Not feeling anything, what an awful concept, Sarah thought. As a third-year speech pathologist at Mercy, she had made her living out of words, helping patients speak again after stroke, traumatic brain injury, or in the face of disease—but what could she do when the seeds so deep inside her had ceased to function, when no argument would make them change their minds?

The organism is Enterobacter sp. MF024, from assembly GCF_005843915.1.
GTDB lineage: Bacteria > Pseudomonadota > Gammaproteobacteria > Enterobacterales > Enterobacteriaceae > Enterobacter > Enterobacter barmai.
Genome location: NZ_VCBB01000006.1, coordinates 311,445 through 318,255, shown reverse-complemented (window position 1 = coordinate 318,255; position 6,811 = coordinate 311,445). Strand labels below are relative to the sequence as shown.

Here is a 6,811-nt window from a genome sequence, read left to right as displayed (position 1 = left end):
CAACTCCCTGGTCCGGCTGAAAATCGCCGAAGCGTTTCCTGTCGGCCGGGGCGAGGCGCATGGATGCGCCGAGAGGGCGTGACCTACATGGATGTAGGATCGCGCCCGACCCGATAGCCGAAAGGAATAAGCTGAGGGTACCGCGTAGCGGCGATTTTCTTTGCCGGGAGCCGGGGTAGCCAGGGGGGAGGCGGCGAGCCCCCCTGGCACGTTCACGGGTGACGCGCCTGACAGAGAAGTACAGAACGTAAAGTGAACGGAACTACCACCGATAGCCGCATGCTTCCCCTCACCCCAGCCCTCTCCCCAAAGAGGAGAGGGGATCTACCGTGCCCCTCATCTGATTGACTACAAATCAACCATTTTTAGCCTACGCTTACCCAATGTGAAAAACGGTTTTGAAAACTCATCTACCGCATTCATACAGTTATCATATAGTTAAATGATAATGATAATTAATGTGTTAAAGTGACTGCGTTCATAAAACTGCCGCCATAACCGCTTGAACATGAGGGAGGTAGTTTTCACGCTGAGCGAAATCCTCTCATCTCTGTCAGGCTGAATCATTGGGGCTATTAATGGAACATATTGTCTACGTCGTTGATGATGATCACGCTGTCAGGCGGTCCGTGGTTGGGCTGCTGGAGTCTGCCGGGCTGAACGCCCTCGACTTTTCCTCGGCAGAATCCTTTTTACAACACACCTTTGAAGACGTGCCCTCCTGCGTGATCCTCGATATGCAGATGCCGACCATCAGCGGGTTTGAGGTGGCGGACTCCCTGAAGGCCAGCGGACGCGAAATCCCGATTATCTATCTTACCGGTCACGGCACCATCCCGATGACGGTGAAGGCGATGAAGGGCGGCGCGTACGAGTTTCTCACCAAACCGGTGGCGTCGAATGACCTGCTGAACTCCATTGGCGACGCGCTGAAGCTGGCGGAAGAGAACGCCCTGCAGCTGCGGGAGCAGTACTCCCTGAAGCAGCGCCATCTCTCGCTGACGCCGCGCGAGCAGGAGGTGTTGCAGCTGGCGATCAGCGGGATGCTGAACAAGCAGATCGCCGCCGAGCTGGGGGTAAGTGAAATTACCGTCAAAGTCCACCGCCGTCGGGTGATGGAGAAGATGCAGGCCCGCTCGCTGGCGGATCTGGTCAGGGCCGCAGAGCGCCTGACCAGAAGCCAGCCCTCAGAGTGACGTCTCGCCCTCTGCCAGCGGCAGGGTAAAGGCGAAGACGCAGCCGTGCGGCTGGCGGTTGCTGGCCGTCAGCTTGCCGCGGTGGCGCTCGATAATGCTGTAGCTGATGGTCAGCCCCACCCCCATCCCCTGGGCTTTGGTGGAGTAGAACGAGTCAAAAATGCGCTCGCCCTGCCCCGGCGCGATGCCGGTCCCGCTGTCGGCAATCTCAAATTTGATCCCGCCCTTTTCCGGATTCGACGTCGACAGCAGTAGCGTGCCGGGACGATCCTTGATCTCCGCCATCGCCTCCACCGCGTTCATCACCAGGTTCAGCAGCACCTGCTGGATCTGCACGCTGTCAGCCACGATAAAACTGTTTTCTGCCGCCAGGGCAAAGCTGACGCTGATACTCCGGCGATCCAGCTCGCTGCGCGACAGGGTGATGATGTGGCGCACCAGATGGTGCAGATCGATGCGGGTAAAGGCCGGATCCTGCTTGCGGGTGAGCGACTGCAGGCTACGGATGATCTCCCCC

But she didn’t have time to consider that—her office door was opening, a shot of shadow widening on the floor, dark and impossible to ignore. The girl was coming. Her father, Henry, had said he would bring her, scheduled an extra twenty minutes for his appointment, insisting that she was a special case.